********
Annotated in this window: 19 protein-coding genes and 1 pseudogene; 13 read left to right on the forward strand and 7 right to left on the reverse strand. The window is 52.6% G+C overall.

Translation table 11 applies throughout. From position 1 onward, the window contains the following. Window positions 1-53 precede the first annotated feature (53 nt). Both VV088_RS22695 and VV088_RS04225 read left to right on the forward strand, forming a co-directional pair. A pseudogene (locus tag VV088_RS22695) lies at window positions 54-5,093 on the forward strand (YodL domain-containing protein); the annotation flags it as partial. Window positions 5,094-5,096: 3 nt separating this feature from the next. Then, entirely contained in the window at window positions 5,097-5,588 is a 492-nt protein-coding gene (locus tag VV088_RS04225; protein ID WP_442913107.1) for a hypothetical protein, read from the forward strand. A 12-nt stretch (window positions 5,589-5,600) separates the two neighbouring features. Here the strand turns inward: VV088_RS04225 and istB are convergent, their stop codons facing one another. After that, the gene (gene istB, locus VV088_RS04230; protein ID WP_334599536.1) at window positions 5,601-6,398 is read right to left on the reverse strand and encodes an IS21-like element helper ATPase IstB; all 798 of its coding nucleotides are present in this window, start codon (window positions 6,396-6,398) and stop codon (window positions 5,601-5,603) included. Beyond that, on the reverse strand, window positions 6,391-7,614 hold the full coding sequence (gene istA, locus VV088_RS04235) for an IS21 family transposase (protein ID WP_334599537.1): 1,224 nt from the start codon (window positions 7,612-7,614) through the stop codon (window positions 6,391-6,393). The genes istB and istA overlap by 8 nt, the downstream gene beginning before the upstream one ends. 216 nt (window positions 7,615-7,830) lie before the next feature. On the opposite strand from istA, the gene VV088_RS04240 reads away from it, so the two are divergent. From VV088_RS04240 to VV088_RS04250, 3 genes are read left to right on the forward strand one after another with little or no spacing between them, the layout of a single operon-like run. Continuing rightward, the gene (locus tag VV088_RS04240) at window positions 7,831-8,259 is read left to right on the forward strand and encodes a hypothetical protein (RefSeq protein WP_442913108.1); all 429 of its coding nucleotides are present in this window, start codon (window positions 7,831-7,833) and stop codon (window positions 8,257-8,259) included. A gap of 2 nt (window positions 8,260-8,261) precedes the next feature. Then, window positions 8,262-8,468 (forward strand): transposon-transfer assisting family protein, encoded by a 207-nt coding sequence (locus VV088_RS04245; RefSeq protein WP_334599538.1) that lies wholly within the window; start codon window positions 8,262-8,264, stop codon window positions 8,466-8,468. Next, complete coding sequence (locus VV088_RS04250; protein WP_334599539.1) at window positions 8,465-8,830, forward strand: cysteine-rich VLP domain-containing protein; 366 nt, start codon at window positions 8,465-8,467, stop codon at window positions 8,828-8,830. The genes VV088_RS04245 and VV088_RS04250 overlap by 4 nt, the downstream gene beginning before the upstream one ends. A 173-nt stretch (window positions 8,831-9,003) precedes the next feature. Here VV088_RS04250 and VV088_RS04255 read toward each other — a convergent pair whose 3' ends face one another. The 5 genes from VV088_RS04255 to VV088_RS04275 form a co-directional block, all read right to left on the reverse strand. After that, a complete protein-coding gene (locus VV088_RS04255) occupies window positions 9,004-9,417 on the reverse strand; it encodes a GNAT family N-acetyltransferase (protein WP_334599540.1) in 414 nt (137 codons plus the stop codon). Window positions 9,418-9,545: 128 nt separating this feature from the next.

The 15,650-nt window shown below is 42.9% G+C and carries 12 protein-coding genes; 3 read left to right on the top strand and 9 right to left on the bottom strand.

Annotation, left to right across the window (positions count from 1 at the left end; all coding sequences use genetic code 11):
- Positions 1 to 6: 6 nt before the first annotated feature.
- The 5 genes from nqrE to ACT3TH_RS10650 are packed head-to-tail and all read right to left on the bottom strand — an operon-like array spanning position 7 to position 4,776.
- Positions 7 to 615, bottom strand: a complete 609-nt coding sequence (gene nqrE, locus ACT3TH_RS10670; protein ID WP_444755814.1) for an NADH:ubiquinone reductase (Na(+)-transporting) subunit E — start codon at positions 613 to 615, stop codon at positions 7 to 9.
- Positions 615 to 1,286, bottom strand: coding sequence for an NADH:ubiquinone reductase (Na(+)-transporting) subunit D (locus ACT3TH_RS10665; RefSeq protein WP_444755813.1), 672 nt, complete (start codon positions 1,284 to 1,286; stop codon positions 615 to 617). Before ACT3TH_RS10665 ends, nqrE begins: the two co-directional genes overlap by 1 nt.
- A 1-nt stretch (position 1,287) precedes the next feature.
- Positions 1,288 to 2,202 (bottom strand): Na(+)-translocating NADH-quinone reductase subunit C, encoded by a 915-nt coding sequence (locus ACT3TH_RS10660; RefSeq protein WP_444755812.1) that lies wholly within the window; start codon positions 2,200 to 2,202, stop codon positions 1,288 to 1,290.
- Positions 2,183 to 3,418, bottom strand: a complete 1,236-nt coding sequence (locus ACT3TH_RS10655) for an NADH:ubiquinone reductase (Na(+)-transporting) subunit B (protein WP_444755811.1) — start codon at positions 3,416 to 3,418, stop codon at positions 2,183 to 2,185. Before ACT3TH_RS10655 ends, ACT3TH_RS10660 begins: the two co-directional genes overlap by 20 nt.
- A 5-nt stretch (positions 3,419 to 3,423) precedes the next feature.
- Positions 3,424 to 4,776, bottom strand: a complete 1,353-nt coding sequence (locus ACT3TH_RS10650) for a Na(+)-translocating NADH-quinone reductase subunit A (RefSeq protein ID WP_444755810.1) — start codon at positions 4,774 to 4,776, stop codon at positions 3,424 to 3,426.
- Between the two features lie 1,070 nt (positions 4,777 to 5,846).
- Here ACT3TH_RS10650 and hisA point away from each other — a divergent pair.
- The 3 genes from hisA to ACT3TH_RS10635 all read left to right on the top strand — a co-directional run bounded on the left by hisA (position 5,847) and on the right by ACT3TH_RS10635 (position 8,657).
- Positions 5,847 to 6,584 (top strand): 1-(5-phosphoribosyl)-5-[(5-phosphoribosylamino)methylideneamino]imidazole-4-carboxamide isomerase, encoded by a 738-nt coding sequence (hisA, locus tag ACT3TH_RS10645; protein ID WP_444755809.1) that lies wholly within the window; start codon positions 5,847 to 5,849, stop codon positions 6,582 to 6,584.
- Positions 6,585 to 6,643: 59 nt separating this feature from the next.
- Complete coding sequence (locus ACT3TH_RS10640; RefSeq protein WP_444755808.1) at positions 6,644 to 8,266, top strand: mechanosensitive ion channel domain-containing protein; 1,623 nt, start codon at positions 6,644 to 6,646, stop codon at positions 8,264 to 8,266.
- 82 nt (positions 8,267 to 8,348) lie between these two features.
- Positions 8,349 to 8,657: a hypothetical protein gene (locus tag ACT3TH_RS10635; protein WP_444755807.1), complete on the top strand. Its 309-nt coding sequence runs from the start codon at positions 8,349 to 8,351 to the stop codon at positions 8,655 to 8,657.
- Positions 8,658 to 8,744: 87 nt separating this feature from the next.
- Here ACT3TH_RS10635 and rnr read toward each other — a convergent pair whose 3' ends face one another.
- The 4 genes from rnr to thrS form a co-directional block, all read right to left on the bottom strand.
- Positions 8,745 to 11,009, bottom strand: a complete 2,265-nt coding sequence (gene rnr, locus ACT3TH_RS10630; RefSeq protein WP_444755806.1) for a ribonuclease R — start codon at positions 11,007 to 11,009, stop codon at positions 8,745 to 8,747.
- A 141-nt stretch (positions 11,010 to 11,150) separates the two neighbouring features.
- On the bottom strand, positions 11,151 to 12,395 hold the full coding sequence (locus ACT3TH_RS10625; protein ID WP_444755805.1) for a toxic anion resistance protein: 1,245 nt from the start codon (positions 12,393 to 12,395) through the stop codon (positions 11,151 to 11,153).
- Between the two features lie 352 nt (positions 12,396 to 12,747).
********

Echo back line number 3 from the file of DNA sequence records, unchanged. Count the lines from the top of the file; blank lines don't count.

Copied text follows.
The 15,650-nt window shown below is 42.9% G+C and carries 12 protein-coding genes; 3 read left to right on the top strand and 9 right to left on the bottom strand.